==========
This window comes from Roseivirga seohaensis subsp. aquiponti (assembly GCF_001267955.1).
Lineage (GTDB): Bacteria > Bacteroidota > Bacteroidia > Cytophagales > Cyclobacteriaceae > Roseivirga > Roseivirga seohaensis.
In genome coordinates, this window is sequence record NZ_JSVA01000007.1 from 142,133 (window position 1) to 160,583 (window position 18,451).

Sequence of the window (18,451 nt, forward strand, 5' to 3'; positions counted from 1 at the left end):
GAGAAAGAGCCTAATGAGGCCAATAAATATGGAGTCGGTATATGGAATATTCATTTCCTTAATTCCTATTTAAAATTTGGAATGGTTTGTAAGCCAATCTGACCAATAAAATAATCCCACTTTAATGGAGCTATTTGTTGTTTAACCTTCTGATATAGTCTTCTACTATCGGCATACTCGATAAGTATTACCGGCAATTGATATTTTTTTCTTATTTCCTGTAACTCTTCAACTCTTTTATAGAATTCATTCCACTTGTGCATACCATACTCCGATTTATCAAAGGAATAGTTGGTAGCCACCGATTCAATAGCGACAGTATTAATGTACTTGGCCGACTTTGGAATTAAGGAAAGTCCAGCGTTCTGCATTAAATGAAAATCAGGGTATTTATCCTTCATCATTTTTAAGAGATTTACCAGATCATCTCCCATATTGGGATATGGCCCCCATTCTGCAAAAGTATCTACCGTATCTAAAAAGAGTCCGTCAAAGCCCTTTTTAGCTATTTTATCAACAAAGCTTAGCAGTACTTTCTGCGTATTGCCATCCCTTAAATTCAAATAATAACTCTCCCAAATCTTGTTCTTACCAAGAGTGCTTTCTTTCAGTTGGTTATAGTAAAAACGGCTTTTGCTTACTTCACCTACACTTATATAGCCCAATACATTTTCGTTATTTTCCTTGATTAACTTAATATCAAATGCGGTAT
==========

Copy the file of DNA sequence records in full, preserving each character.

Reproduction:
This window comes from Roseivirga seohaensis subsp. aquiponti (assembly GCF_001267955.1).
Lineage (GTDB): Bacteria > Bacteroidota > Bacteroidia > Cytophagales > Cyclobacteriaceae > Roseivirga > Roseivirga seohaensis.
In genome coordinates, this window is sequence record NZ_JSVA01000007.1 from 142,133 (window position 1) to 160,583 (window position 18,451).

Sequence of the window (18,451 nt, forward strand, 5' to 3'; positions counted from 1 at the left end):
GAGAAAGAGCCTAATGAGGCCAATAAATATGGAGTCGGTATATGGAATATTCATTTCCTTAATTCCTATTTAAAATTTGGAATGGTTTGTAAGCCAATCTGACCAATAAAATAATCCCACTTTAATGGAGCTATTTGTTGTTTAACCTTCTGATATAGTCTTCTACTATCGGCATACTCGATAAGTATTACCGGCAATTGATATTTTTTTCTTATTTCCTGTAACTCTTCAACTCTTTTATAGAATTCATTCCACTTGTGCATACCATACTCCGATTTATCAAAGGAATAGTTGGTAGCCACCGATTCAATAGCGACAGTATTAATGTACTTGGCCGACTTTGGAATTAAGGAAAGTCCAGCGTTCTGCATTAAATGAAAATCAGGGTATTTATCCTTCATCATTTTTAAGAGATTTACCAGATCATCTCCCATATTGGGATATGGCCCCCATTCTGCAAAAGTATCTACCGTATCTAAAAAGAGTCCGTCAAAGCCCTTTTTAGCTATTTTATCAACAAAGCTTAGCAGTACTTTCTGCGTATTGCCATCCCTTAAATTCAAATAATAACTCTCCCAAATCTTGTTCTTACCAAGAGTGCTTTCTTTCAGTTGGTTATAGTAAAAACGGCTTTTGCTTACTTCACCTACACTTATATAGCCCAATACATTTTCGTTATTTTCCTTGATTAACTTAATATCAAATGCGGTAT